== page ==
Valve officially revealed Steam Machines including the related SteamOS and Steam Controller during the last week of September 2013, with a tentative release date in mid-2014. On December 13, 2013, three hundred beta units of the Steam Machine were shipped to selected beta testers for initial testing. An additional 2000 units were provided to developers attending the Steam Dev Days event in January 2014. Valve also released an early restricted download link for their SteamOS for "Linux hackers" to try out. Based on feedback from these testers, Valve announced in May 2014 that they have pushed back the anticipated release until November 2015. The first set of Steam Machines, Steam Controllers, and Steam Links were available for consumer purchase and delivery starting on November 10, 2015.
Several gaming websites observed that by April 2018, Valve no longer offered links to the Steam Machine section on the Steam storefront, and while it could be gotten to directly via a URL, many of the models previously offered were no longer listed. Valve responded that they recognized that Steam Machines were not selling well and saw little user traffic, prompting them to make the change to the storefront. Valve stated they remained committed to an open gaming platform and will continue to develop the back-end technologies like SteamOS that will help such efforts.
Unlike other gaming consoles, the Steam Machine does not have a specific configuration of hardware, but a minimum specification of computer hardware components that would be needed to support the SteamOS operating system and games developed for it. Valve plans to have several different retail versions of the Steam Machine through various hardware manufacturers, but will also allow users to create their own units from components and or modify retail products with off-the-shelf parts as desired. The units are expected to arrive in 2014, with Valve expecting to announce its partners for this first line at the 2014 Consumer Electronics Show in early January.
Valve began running a beta-testing program in late 2013, selecting 300 Steam users to test their optimized prototype hardware units and initial versions of the Steam Controllers. The initial prototypes to be sent to testers will have various configurations, and may not be representative of the final Steam Machine specifications. The configurations include:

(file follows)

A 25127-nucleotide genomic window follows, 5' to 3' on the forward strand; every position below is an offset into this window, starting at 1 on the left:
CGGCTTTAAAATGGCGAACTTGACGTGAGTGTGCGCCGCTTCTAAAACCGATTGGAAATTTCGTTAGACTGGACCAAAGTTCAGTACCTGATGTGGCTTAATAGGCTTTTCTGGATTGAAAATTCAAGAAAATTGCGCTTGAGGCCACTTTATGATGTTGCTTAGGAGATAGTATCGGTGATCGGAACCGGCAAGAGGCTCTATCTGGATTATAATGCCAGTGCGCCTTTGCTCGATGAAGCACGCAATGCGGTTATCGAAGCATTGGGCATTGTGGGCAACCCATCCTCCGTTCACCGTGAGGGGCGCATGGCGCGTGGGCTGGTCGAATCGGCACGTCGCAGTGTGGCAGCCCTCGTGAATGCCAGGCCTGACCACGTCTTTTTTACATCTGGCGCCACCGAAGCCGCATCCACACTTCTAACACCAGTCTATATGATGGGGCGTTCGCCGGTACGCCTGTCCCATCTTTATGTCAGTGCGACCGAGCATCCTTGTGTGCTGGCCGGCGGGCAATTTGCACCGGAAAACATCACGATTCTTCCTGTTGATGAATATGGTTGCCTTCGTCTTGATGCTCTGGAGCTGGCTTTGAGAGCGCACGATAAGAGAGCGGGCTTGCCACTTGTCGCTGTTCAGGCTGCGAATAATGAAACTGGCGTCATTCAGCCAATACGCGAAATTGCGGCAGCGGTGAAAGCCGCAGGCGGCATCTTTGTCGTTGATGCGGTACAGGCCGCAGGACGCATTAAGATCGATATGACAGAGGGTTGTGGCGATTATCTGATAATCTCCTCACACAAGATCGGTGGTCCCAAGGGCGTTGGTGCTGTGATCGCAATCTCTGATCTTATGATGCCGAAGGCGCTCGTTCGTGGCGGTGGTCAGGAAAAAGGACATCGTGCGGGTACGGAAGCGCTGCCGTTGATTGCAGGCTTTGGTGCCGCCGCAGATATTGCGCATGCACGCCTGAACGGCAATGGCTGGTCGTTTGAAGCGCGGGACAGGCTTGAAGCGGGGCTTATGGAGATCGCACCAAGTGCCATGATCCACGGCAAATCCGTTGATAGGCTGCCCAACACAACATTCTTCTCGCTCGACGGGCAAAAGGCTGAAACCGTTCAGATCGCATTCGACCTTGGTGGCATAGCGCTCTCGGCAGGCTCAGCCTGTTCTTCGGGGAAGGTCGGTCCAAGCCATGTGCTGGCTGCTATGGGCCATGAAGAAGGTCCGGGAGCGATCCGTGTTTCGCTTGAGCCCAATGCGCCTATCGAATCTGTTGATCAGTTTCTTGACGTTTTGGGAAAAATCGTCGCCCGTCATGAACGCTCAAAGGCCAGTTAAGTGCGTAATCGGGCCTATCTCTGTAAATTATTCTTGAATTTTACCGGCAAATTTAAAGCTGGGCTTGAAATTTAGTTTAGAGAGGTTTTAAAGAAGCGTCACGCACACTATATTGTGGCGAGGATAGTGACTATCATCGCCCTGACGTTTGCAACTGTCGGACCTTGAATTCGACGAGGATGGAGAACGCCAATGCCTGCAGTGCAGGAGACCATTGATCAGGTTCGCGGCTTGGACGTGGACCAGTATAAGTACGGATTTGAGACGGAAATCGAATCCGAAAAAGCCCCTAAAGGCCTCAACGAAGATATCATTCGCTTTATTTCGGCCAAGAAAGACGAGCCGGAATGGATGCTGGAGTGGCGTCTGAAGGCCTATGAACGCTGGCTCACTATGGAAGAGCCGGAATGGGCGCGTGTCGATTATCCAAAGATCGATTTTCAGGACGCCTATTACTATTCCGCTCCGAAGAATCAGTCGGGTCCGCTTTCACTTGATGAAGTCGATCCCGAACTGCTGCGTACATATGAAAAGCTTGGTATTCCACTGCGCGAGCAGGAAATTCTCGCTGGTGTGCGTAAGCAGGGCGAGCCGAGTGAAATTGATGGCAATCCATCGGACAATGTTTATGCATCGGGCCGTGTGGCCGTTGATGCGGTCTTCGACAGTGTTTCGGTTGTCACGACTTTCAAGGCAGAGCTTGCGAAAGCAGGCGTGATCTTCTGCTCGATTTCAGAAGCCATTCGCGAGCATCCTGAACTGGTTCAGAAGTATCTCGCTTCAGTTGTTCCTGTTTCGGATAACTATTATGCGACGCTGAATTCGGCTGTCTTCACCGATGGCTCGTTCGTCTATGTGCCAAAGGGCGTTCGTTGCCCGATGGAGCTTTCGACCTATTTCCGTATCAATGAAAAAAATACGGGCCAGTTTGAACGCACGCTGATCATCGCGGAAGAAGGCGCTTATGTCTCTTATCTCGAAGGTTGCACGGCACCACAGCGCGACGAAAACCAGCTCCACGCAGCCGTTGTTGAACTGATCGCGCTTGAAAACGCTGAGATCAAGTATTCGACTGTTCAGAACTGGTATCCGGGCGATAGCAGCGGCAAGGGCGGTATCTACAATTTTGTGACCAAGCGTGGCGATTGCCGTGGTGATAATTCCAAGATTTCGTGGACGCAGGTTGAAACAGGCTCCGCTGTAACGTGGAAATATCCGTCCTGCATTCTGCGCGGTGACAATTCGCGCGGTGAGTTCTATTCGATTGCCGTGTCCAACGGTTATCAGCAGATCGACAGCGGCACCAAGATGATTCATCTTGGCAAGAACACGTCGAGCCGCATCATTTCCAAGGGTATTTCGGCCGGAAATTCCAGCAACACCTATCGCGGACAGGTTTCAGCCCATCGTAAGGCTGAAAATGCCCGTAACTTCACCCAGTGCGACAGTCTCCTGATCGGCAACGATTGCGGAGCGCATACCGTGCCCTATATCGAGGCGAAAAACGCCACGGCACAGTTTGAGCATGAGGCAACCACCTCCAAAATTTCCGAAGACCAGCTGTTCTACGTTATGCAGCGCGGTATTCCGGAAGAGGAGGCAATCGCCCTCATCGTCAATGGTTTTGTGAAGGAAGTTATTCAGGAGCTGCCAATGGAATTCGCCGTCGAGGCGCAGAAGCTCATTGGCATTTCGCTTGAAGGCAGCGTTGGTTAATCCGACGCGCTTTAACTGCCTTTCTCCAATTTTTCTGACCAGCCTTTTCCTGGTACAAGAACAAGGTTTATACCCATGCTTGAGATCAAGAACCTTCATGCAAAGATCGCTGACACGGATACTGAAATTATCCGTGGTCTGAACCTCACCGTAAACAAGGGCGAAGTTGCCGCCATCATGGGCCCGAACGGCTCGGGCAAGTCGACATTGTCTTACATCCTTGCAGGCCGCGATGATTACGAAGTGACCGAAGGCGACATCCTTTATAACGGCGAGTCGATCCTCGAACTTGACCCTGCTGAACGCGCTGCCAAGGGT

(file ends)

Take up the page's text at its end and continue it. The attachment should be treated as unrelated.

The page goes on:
- CPU: Intel Core i7-4770, i5-4570, and i3
- Graphics card: Nvidia GeForce GTX Titan, GTX 780, GTX 760, and GTX 660 with 3 GB GDDR5
- Main RAM: 16 GB DDR3-1600
- Hard drive: 1 TB storage/8 GB SSD cache hybrid drive
- Power: 450 W power supply
- Measurement: 12" × 12.4" × 2.9" high (30.5 cm × 31.5 cm × 7.4 cm)
A core part of the machine configurations was the method of providing ventilation and cooling of the CPU, GPU, and power supply; Valve engineered custom compartments within these beta units so that each of these three units has separate circulation and ventilation routes.
A handheld game console version of the Steam Machine is in development as the "SMACH Z", previously dubbed "Smach Zero" or "Steamboy" by analogy to Nintendo's Game Boy. The SMACH Z was to be released in November 2016 and was to combine a x86 Steam OS architecture based on an AMD G-Series chip with a portable form factor and input elements similar to those of a Steam controller. A Kickstarter crowdfunding campaign was launched in December 2015, and canceled a few days later with a promise of a restart. A new Kickstarter campaign was launched on October 16, 2016, with a much lower goal, and successfully ended with a total of €474,530 one month later. The processor is now to be an AMD Raven Ridge V1605B, and the release date was to be sometime in April 2017. An InDemand indiegogo campaign was launched following the end of the Kickstarter campaign. The SMACH Z has not yet been approved by Valve as an official Steam Machine.
The Steam Controller was released in November 2015. The Steam Controller was designed by Valve not only for games developed for controllers, but also for games traditionally played with keyboard and mouse controls. It features two high-resolution clickable trackpads (replacing the typical thumbsticks on modern console controllers), sixteen buttons, including face, shoulder, and undergrip buttons, and gyroscopic sensors for motion control. The trackpads include haptic feedback, which can send tactile feedback to the player in reaction to events within the game; Chris Kohler of Wired described using the controller while playing Civilization V at a press event at Valve, and noted that as he used the trackpad to move the mouse cursor, electromagnets within the controller created audio and tactile feedback as if he were using a trackball. Although the controller is designed for the Steam Machine platform, it can also be used with Steam on existing PCs.